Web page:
1. Dalia asked why ingesting carbs makes you tired. This is a very hand-wavy explanation, but I suspect that it’s due primarily to the sharp increase in blood glucose after a carb meal — high blood sugar is supposed to make you tired, although I’m not really sure why. I think it probably also has something to do with the spike in brain serotonin that occurs after a carb-rich meal — new research in the works from Dr. Wurtman, my 9.15 (Biochemistry and Pharmacology of Synaptic Transmission) professor, suggests that eating a carb-rich meal transiently raises your brain serotonin as much as a dose of Prozac. True story!
2. Dave asked if my family really cuts down our own Christmas tree. Yup! We go to a tree farm a few miles down the (dirt) road from my house. Last year, when Adam came home with me, I handed him a saw and said “Make me proud, city boy!” Heh.

4 responses to “Back in Cambridge”

  1. Ben says:

    Yo, I SO agree about War Of The Worlds. I rented it last night with high expectations, and it was indeed beautiful, but the plot was so *lame.*

    Here is my synopsis (warning, spoiler):

    They come, TC hides. They find him, he hides somewhere else. They find him, he hides somewhere else. They find him, he hides somewhere else. They find him, he hides somewhere else.

    And the whole time you’re thinking “this had better have some AWESOME resolution to make all of this waiting worth it.” And then after two hours the aliens get the flu and die.

    Why, Mollie, why? Because Biology Is Life! (Or in this case death.)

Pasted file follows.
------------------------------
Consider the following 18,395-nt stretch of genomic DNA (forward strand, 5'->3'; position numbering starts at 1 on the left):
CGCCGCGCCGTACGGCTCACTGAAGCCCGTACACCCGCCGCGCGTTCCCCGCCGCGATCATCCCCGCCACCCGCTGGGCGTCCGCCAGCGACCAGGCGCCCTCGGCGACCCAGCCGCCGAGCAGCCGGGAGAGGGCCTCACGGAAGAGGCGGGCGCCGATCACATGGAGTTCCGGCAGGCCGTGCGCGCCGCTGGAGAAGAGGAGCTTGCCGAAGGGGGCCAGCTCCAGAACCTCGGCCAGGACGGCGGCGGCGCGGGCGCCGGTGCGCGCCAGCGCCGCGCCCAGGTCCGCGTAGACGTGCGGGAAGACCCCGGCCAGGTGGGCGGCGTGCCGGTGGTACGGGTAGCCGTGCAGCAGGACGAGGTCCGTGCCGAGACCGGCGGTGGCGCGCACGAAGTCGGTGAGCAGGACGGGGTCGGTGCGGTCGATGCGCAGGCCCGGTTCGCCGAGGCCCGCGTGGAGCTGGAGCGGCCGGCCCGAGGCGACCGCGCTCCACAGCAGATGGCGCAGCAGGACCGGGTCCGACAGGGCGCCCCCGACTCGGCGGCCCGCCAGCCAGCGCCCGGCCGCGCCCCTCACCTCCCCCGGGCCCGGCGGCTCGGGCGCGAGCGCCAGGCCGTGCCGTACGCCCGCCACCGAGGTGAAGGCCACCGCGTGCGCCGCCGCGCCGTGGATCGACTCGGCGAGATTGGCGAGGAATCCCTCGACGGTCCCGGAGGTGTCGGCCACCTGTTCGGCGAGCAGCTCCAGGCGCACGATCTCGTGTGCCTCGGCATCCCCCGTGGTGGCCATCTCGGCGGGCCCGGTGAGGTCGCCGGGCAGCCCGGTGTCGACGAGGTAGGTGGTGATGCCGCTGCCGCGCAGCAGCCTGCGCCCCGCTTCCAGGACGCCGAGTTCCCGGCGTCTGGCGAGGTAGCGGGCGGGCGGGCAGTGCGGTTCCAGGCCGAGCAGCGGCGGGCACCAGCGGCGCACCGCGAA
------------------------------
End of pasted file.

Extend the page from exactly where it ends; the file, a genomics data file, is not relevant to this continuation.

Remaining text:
But seriously – they come here a million years ago, bury high-tech weapons in the ground, come back now, get said weapons out of the ground, demonstrate that our most powerful technologies are no match for said weapons, kill most of us, and then die of the flu.

    Let me ask two questions. (1) If the aliens are intelligent enough to travel long distances through space (or, for that matter, survive for a million years), wouldn’t they have long ago developed some all-powerful, universal anti-biotics? And (2) why wait for humans to trash the planet they’re intending to colonize instead of just colonizing when they were here a million years ago? I’m not buying the fertilizer angle.

    You are the expert – tap into your reserves of bio expertise and enlighten me! grin

  2. Clark Poland says:

    My family and I went Christmas tree hunting on Saturday (seems a bit early to me, but whenever I question my parents they just say I don’t remember things) at a Christmas tree farm. I normally hate the process but we got off the trail to the trees, and literally chopped down the first tree we saw. It was amazing.

    I don’t feel that Christmas tree hunting is that sporting, after all, the trees just stand there. I want a challenge, like having to chase after the tree and forcing it to the ground or something. Maybe then I wouldn’t be bored by the tradition.

  3. I went to the link for Professor Wurtman’s research…how interesting! Thank you for answering my question; it gave my brain a special treat smile

  4. Adnan Esmail says:

    I thought the A’s were alphas, denoting directly proportional in an awkward formula grin. H is directly proportional to RV which is directly proportional to RD. Hehe! Then again, it did look a bit like harvard.